Did a New York City cop try to silence outspoken police reformer Eric Adams with a bullet in 1996?
It’s a story that the Brooklyn Borough President and current mayoral front runner has told on the campaign trail — about how an unknown assailant pulled next to his car on a Brooklyn street early one morning that year and fired a shot that narrowly missed Adams, then an NYPD sergeant and public crusader against racist policing.
The story encapsulates the personal narrative Adams has pitched to voters while seeking the city’s highest office, one that portrays him as a fearless veteran of a more dangerous New York City whose unflagging commitment to public service has come at no small personal cost.
But with few published accounts of the story, some details about the episode remain obscure — including whether, as Adams has speculated, he was targeted by a fellow officer.
As a result, some of Adams’s opponents have become “suspicious” of the story, according to a New York Magazine article published last week. Rival campaigns feel “the narrative pieces have fallen in place too conveniently,” David Freedlander wrote.
So, is the story true? Streetsblog looked into it. Some parts of the narrative do indeed check out. Other parts could not be confirmed.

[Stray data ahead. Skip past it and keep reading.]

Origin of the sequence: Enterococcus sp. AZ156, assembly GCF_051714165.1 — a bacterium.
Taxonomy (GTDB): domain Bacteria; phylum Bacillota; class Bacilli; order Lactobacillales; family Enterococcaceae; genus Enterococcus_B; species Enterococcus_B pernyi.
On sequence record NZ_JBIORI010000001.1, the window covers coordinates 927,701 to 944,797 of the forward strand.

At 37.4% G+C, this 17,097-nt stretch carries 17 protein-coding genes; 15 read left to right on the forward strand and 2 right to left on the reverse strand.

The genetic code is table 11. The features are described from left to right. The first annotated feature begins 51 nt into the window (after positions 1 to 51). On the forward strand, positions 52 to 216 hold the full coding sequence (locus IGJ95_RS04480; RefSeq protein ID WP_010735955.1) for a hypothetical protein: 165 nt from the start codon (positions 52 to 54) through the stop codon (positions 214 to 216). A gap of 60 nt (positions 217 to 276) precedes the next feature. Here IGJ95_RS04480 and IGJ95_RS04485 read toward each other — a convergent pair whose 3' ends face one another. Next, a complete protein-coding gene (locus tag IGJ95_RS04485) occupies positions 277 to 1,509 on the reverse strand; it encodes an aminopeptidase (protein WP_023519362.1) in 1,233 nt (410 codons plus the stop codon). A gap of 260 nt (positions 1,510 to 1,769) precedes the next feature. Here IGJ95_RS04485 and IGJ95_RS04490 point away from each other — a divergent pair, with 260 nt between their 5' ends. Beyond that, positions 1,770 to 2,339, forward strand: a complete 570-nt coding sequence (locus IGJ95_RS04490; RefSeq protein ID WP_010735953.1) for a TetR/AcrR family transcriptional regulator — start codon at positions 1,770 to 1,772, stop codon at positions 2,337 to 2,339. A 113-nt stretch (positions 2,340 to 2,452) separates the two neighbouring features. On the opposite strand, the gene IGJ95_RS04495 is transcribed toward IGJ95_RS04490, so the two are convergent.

Our search for information about that January morning in 1996 led to the NYPD detective assigned to the case: Andre Parker, formerly of the 88th Precinct.
“It was one of the few cases I didn’t solve,” said Parker, who retired earlier this year after nearly 40 years on the force. “I just thought it was going to be a ground ball, but it turned out to be a nightmare for me.”
According to an account he gave THE CITY earlier this year, Adams was driving home a few hours before dawn after a night studying at a friend’s house for the lieutenant’s exam, which he eventually passed on his way to the rank of captain. After turning onto Classon Avenue, another car pulled up next to him and someone inside called out his name and pointed a gun at him, Adams told the outlet. Adams hit the gas, accelerating just in time for the bullet to miss him but shatter his car’s rear window, he said.
“They knew who I was, that was for sure,” Adams told THE CITY. “Thank God they called out my name. If they had just shot, I don’t believe I would have had time to respond.”
Adams, who the year prior had founded the advocacy group 100 Blacks in Law Enforcement Who Care, floated the idea to The CITY that it was a fellow cop trying to kill him.
“It was at the peak of the fight with the police department. I don’t know if some officer, someone in their drunken rage, said, ‘Enough of this guy,’” said Adams, who would go on to lead the police reform group, 100 Blacks in Law Enforcement Who Care. “When I look back, I’m amazed I was able to get out of the department alive.”
Parker, for his part, remembers showing up to the scene and seeing Adams with his car in the middle of the street. Beyond the shot-out window, however, Parker didn’t recall finding other physical evidence, like bullet casings or shattered glass in the street.